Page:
Hey there! Are you a parent of small kiddos? We came up with a way to help our kids clean out their toys and make it fun! We set up a Toy Store and let the kids shop their own toys! Here’s the process we went through. (All these are cell phone pictures, sorry for the quality, but the idea was so good and I was encouraged to share anyway!)

(1) Take all the toys out of their rooms.

This is huge. We took every single toy from every single bin and dumped it all in one huge heap in the middle of the living room floor. This allowed us to sort through and discard broken/cheap/paper toys that needed to discarded. This was also helpful because we were able to see and sort what kinds of toys he had, and also to see which ones may have been actually broken or just needed batteries.

(2) Group the toys by similarities.

For us, we had a plethora of Rescue Bots and Power Ranger toys, and the like, so I was able to sort them by type so that he could easily see how many he had of each kind. It lets you know if you have duplicates that you can discard, and if you have full sets in tact or not.

(3) Determine a set number of bins that the child can fill up.

We had 3 total bins, and told him he could fill up 2 of those. The goal was for us to have some margin for Christmas that was coming up in a few months and then birthday after that. There’s always an extra happy meal toy or grandparent gift that comes along so having that margin is going to be helpful!

(4) Set the toys up like a toy store!

Make this as creative as you want! We talked about doing this for weeks before we did it. We were excited and talked about how fun it would be and why we were doing it. Also, by setting them up like its a store where they can see it all it becomes a fun experience as opposed to fighting about purging/trashing toys (which for us was like pulling teeth and we hardly ever made a dent). By making it fun and like a game, the kids really get into it and it helps explain how it’s important to only keep what you love and will play with. We make it a point to explain that the toys left are not being trashed, but instead are being given to other children who will love them and play with them too, now that your child is too old or not interested anymore. They can tell the toys good-bye, thank them for the fun memories, you can take pictures of things so they (and you) don’t forget that season, but then you can let them go and be content.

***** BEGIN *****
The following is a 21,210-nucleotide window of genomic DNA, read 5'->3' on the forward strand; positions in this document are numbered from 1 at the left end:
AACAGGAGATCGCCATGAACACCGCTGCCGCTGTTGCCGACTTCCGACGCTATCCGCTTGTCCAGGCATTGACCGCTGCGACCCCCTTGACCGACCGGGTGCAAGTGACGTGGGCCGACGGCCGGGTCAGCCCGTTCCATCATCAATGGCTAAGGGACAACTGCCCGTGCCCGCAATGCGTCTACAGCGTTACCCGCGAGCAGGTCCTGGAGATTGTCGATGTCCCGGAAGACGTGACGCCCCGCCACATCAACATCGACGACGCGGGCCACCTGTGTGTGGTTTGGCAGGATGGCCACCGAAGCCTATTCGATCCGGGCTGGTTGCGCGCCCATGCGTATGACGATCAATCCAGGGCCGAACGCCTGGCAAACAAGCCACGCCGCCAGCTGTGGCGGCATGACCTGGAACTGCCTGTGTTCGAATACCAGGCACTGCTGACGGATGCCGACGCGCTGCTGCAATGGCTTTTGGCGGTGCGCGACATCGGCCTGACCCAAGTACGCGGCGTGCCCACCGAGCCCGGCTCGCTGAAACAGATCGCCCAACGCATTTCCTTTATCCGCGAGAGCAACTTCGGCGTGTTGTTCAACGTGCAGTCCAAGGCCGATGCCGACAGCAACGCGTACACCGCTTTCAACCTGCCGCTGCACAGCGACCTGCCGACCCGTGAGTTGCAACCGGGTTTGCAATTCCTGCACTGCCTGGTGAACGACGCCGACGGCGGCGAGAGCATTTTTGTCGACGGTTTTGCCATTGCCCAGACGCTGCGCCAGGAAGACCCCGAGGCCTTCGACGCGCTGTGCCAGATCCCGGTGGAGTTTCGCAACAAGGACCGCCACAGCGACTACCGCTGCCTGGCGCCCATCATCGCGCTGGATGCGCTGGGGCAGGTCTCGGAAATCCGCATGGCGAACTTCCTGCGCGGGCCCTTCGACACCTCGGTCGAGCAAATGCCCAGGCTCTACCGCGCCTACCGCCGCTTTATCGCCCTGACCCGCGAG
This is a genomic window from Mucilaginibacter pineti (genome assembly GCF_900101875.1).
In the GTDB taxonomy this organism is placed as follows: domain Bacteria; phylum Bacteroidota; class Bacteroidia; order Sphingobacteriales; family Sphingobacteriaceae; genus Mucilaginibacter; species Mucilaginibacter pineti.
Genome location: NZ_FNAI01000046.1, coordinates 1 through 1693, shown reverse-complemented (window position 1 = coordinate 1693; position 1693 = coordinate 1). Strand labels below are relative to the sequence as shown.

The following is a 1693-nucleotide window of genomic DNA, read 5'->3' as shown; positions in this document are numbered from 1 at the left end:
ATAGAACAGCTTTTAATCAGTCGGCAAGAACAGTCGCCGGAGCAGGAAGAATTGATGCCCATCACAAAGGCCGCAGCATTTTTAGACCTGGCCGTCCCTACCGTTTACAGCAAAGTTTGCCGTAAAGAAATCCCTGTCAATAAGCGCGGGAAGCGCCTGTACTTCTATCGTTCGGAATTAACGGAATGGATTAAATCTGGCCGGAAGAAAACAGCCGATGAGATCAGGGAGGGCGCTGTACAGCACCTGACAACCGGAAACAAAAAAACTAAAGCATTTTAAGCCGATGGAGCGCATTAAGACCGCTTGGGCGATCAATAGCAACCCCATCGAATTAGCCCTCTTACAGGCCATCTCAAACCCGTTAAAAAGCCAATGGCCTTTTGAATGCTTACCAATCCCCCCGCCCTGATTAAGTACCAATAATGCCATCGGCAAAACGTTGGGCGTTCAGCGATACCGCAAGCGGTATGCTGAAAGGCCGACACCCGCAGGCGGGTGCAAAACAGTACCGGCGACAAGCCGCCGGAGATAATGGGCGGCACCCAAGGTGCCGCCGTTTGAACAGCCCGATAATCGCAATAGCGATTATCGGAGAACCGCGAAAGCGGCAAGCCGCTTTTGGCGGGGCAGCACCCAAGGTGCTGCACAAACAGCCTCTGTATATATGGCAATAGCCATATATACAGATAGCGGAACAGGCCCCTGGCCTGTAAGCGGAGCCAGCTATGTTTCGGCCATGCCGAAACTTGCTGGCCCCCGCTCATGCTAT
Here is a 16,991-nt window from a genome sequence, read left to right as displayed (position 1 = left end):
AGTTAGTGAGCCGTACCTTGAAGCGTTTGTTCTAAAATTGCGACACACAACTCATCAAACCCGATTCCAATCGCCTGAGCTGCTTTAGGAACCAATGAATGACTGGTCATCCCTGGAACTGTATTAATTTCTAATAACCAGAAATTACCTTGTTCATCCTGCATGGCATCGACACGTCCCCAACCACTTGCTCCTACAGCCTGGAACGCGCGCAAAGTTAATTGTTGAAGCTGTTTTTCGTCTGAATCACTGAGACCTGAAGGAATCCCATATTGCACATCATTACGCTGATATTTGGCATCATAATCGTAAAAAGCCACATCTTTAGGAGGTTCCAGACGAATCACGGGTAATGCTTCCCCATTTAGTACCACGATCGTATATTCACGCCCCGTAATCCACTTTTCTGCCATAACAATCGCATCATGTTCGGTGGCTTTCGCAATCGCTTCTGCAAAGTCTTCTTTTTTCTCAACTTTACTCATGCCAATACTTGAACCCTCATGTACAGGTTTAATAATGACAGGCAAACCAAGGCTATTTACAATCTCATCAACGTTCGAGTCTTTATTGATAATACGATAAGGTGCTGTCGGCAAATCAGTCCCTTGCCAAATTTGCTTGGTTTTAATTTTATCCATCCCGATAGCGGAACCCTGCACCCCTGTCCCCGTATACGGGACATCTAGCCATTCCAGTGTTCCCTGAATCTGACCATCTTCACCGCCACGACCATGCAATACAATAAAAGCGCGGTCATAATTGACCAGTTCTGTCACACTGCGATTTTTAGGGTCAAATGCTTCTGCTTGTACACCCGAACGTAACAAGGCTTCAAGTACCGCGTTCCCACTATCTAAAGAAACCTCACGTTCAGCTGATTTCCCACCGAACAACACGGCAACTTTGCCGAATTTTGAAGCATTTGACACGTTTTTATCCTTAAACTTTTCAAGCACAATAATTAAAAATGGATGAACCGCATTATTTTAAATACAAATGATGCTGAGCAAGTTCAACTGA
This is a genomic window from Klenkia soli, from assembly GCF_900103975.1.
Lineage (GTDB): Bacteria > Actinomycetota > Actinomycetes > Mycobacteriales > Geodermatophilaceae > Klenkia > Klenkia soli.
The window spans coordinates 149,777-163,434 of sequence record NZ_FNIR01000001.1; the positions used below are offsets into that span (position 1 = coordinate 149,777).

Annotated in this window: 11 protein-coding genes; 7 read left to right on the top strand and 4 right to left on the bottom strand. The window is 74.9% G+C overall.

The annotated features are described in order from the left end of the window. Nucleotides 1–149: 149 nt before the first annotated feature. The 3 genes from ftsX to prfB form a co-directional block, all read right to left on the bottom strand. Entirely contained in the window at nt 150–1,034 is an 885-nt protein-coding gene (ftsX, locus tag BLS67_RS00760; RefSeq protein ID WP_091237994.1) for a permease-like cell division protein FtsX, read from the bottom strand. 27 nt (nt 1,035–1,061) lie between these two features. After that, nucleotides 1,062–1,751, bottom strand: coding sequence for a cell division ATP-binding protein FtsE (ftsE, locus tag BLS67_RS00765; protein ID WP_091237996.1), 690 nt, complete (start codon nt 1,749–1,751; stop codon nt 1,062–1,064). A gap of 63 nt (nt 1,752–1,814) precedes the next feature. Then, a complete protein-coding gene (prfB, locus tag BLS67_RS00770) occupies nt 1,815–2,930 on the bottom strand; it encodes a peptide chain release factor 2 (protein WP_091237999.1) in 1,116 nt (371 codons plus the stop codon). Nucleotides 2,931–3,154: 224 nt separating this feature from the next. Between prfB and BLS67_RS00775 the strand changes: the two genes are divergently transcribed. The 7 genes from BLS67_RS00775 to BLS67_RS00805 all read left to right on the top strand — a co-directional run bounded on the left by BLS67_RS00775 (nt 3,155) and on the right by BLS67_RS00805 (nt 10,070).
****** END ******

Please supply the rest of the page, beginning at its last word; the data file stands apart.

(5) Help the child through the store.

This may take some tough love, but helping the child prioritize what is important to them is really teaching them a valuable life skill! We told our boy that he needed to go through first and pick only his most special toys. The ones that were his absolute favorite and fill up the bins that way first. Then, whatever space is left over, fill in with the remainder of the toys he wanted to keep, until the bins are all full. Remind them that no more space will be given and to make sure what they keep they will actually play with.


Bonus tip: If there’s a large toy you want to save for a future child or move to another child’s room, consider “buying” it from your child. For example, our second born LOVED brother’s train table, and brother never played with it. We actually bought the table from him and moved into second born’s room. But the toys we used to buy it were about the size of a silver dollar and took up very little space. You could use money, experiences (like we will take you to the park, etc), whatever your kid loves and will get them excited about donating or giving away that big bulky item.


I hope this helps your family like it did ours! In the time since we’ve done this we found that it was so good for our boy. He actually played with the toys he had. He could find the ones he wanted because they all had a place to go. It also made clean up in the evenings much much easier since the bins weren’t overflowing and the toys didn’t fall out! In fact, now that I think about it, I think we need to do another round of this soon…. 😉


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